The word "rhododendron" (stress on the single letter "e") consists of two Greek words: "rhodes" - a rose and "dendron" - a tree. At first, the oleander was called the "rose tree". Only in 1583 the name rhododendron was associated with a specific species - rusty rhododendron (Rhododendron ferrugineum), a native of the Alps. In 1753, K. Linnaeus named 9 species of rhododendrons - 3 evergreen and 6 deciduous, and the latter he attributed to the genus Azalea L. This division was later found to be incorrect; botanists classify deciduous and evergreens in open ground to the same genus - rhododendrons, and to azaleas - thermophilic indoor plants, indoor and greenhouse. But in the horticultural world practice, the name "azalea" has been preserved since the time of Linnaeus.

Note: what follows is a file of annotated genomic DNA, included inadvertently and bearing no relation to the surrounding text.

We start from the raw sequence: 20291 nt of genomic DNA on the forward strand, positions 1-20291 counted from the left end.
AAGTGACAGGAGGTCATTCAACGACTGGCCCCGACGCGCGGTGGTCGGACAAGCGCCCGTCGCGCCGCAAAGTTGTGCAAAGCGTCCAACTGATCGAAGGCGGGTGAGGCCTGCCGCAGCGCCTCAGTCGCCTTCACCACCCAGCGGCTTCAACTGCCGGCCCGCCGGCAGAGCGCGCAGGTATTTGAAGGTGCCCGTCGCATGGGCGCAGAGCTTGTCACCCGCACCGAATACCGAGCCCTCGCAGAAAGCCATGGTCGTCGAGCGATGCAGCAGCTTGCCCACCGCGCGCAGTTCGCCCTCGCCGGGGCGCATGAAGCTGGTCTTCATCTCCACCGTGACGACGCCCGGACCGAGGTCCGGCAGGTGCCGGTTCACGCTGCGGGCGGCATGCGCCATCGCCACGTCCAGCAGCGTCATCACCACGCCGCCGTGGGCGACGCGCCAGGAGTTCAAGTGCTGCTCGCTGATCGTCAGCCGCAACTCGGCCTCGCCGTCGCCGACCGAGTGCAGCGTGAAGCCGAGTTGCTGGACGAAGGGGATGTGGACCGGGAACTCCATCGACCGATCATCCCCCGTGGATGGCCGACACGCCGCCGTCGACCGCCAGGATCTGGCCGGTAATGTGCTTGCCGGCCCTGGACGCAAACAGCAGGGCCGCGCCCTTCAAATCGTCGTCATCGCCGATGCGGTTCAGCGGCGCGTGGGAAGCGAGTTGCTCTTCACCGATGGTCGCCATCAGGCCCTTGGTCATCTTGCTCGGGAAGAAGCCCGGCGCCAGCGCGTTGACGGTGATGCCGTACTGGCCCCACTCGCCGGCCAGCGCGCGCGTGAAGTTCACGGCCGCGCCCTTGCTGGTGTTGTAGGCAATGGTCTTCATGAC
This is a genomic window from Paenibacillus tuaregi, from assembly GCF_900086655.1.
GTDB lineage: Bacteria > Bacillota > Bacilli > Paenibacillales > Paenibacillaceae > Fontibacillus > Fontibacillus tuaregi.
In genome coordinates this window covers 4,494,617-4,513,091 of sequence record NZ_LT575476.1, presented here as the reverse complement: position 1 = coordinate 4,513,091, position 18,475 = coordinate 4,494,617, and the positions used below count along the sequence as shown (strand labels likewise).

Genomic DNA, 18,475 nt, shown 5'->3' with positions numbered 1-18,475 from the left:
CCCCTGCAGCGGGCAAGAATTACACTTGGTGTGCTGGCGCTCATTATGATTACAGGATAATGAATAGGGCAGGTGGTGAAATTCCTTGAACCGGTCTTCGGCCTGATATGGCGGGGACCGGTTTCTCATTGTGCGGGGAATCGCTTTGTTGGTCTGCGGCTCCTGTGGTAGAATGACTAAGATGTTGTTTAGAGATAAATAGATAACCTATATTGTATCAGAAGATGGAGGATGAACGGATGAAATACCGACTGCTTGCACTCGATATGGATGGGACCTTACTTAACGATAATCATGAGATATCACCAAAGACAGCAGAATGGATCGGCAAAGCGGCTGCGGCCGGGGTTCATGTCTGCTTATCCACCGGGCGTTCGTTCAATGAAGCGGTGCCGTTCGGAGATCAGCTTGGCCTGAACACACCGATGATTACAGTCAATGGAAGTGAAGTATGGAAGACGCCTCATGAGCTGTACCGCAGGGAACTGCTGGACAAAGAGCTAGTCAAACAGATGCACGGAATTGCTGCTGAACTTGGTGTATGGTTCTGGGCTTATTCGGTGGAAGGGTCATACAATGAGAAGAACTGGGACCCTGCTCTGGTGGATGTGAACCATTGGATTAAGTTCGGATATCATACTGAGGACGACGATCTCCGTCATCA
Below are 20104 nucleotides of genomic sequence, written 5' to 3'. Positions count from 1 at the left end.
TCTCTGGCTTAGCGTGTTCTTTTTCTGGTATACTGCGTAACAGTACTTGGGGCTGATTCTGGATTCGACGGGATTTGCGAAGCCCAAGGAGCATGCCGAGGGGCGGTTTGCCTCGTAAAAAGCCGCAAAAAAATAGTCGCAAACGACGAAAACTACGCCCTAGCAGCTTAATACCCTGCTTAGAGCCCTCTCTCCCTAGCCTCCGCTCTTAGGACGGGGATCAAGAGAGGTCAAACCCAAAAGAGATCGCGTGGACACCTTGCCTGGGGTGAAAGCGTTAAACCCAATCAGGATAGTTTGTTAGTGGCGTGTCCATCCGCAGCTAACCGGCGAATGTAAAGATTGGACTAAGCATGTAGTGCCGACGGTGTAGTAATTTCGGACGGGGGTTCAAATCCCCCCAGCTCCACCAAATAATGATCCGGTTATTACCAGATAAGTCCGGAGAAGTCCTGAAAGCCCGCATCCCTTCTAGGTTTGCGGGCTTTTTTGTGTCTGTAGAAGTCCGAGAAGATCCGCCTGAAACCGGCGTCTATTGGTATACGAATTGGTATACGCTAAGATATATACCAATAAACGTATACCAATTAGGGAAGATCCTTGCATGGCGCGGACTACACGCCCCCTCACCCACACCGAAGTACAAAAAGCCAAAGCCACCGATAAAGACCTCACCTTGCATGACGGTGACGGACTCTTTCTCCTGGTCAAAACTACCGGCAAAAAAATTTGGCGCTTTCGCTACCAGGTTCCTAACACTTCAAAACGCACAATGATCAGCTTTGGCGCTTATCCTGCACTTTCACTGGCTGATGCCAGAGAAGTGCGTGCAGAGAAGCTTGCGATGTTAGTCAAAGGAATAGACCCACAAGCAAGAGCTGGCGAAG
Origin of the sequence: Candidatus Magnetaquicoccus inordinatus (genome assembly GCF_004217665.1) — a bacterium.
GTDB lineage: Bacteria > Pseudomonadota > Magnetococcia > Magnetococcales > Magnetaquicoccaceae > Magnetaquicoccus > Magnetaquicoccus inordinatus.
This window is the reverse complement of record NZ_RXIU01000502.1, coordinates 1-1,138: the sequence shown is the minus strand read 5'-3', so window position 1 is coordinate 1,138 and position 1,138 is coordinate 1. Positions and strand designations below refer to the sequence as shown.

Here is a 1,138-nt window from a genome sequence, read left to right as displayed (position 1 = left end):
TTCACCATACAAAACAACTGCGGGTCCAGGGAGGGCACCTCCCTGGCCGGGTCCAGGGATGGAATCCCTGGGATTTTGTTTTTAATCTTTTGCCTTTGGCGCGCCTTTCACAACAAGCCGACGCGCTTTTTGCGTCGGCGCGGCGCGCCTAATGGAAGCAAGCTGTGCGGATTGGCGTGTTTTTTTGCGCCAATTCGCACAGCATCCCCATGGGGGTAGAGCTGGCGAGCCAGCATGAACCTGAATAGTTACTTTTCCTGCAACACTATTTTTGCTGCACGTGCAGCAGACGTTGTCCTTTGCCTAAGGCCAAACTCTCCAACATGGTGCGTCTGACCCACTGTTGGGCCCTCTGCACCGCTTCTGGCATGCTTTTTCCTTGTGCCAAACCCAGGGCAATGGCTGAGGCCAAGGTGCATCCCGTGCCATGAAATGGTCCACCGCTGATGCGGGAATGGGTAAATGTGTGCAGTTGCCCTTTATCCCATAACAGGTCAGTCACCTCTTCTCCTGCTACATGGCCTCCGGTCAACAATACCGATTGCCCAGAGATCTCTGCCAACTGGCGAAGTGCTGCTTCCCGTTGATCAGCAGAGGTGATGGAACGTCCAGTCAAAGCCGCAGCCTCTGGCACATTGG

Currently, deciduous rhododendrons are called azaleas: Rhododendron occidentale (R. western), Rhododendron viscosum (R. glutinous), Rhododendron japonicum (R. Japanese) and their varieties, as well as the most popular group of hybrid azaleas Knap Hill (Nap Hill) and evergreen hybrids Rhododendron obtusum (R. blunt) - the so-called Japanese azaleas. The latter should not be confused with the deciduous Japanese rhododendron (Rhododendron japonicum) and its varieties that grow well in the Moscow region. Japanese azaleas (Japanische Azaleen) are semi-evergreen and evergreen low (30-60 cm) shrubs with a dense dense crown. They grow well in a quiet place protected from wind and midday sun, depending on the variety, they can withstand frosts from -20 to -27 ° C. The color scheme is varied: white, pink, purple, red. The difference between deciduous azaleas and evergreens is also conditional, since the latter can lose all leaves during a cold winter. Deciduous azaleas are less demanding. These are shrubs 1–1.5 m tall, with a lush crown, blooming from mid-May to mid-June. They are winter-hardy, grow in sunny places, and tolerate dry, hot weather more easily. Their color range is varied. It is better for beginners to purchase these particular plants.